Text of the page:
But last month, Pulse reported that many existing federations of GP practices will not be counted as networks, because in 'most areas' federations are 'too big to be regarded as one primary care network'.

Key network contract dates

January to April 2019: Primary care networks prepare to meet the Network Contract DES registration requirements

By 29 March 2019: NHS England and GPC England jointly issue the Network Agreement and 2019/20 Network Contract DES

By 15 May 2019: All primary care networks submit registration information to their CCG

By 31 May 2019: CCGs confirm network coverage and approve variation to GMS, PMS and APMS contracts

Early June: NHS England and GPC England jointly work with CCGs and LMCs to resolve any issues

1 July 2019: Network Contract DES goes live across 100% of the country

July 2019 to March 2020: National entitlements under the 2019/20 Network Contract start:

  • year one of the additional workforce reimbursement scheme
  • ongoing support funding for the clinical director
  • ongoing £1.50/head from CCG allocations

April 2020 onwards: National Network Services start under the 2020/21 Network Contract DES

Source: A five-year framework for GP contract reform to implement The NHS Long Term Plan

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Readers' comments (6)

  • My CCG letting us get on with it...and community trusts being told to work their teams around us

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  • Peter Swinyard

    DrDr quite correct. Time for others to fit in with us rather than dictating what we should do. This is intended to be a GP led initiative, whatever you may think of "working at scale"! Look out for Family Doctor Association factsheet series coming to your practice manager's inbox shortly to give you the rules, untainted!

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  • So0 what can LMC or BMA do about it - just cry wolf. Maybe for once they do need to shut up. We don't have problems locally and, historically, our so called 'Leaders' from BMA and LMCs sow discontent if things don't suit their personal plans.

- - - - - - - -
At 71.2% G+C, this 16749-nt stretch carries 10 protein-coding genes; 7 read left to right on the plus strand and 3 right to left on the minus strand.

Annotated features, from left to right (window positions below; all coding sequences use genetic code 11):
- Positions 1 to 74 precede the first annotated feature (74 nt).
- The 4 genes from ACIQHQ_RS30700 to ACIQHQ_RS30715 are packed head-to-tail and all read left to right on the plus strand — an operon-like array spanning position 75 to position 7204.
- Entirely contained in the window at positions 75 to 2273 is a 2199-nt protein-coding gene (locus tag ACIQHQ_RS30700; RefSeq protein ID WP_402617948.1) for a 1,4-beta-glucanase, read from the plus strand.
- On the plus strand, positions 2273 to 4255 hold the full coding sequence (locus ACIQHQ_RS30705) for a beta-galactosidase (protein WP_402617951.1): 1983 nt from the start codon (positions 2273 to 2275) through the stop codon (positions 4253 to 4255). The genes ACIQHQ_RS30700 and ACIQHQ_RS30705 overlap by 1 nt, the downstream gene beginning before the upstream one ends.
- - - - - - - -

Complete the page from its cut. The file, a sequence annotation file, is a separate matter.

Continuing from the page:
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  • Aren't PCNs just a step on the way to huge Integrated Care Systems -and then CCGs won't be needed..

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  • Let's distance ourselves and consider this again.
    We had the Darzi Centres which were heavily criticized as a waste of resources and feeding only private builders who could lease these out at exorbitant rates.

    Now, we have our CCGs investing in construction of Hub centres and inviting (sic) GP Practices to move in(with the threat of the likes of Virgin taking over if,God forbid, no GPs are willing to do so)

    So, is this Darzi bis? a re-organization of re-reorganization or a ruse to bleed money out of the NHS into pockets of private investors? For some reason, all politicians and even our NHS Leaders feel that the only thing that an drive economy is the building and construction sector - I wonder what the cost of that is for other sectors like the NHS.

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  • We have some very non conforming PCN proposals already... no value whatever as no overlap with any other community services. Almost proves futility of the concept. I wonder if topdown diktat will now follow. There are ways to make this work but it'll be hard work. We'd need trust and grassroots primacy... neither of which we have (nor are likely to get).